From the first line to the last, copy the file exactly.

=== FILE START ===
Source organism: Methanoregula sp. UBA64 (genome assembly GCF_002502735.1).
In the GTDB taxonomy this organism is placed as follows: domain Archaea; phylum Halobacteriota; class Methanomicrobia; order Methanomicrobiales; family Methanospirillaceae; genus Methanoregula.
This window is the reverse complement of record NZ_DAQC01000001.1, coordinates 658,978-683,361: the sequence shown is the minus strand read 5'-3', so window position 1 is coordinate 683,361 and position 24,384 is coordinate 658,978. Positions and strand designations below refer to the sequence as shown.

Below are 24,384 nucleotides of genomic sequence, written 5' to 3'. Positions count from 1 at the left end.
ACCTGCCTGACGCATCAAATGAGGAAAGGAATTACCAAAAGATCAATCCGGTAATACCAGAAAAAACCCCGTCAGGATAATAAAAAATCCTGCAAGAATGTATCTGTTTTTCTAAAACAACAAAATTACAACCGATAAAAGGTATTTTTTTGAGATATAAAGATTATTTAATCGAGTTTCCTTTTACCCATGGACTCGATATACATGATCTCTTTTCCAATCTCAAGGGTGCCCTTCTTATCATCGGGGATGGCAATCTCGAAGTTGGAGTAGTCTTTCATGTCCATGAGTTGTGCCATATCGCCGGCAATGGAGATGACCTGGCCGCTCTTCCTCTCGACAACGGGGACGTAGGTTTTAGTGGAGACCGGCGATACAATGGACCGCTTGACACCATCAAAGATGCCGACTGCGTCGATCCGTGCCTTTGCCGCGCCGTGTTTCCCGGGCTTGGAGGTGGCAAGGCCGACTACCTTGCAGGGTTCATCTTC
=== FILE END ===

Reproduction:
Source organism: Methanoregula sp. UBA64 (genome assembly GCF_002502735.1).
In the GTDB taxonomy this organism is placed as follows: domain Archaea; phylum Halobacteriota; class Methanomicrobia; order Methanomicrobiales; family Methanospirillaceae; genus Methanoregula.
This window is the reverse complement of record NZ_DAQC01000001.1, coordinates 658,978-683,361: the sequence shown is the minus strand read 5'-3', so window position 1 is coordinate 683,361 and position 24,384 is coordinate 658,978. Positions and strand designations below refer to the sequence as shown.

Below are 24,384 nucleotides of genomic sequence, written 5' to 3'. Positions count from 1 at the left end.
ACCTGCCTGACGCATCAAATGAGGAAAGGAATTACCAAAAGATCAATCCGGTAATACCAGAAAAAACCCCGTCAGGATAATAAAAAATCCTGCAAGAATGTATCTGTTTTTCTAAAACAACAAAATTACAACCGATAAAAGGTATTTTTTTGAGATATAAAGATTATTTAATCGAGTTTCCTTTTACCCATGGACTCGATATACATGATCTCTTTTCCAATCTCAAGGGTGCCCTTCTTATCATCGGGGATGGCAATCTCGAAGTTGGAGTAGTCTTTCATGTCCATGAGTTGTGCCATATCGCCGGCAATGGAGATGACCTGGCCGCTCTTCCTCTCGACAACGGGGACGTAGGTTTTAGTGGAGACCGGCGATACAATGGACCGCTTGACACCATCAAAGATGCCGACTGCGTCGATCCGTGCCTTTGCCGCGCCGTGTTTCCCGGGCTTGGAGGTGGCAAGGCCGACTACCTTGCAGGGTTCATCTTC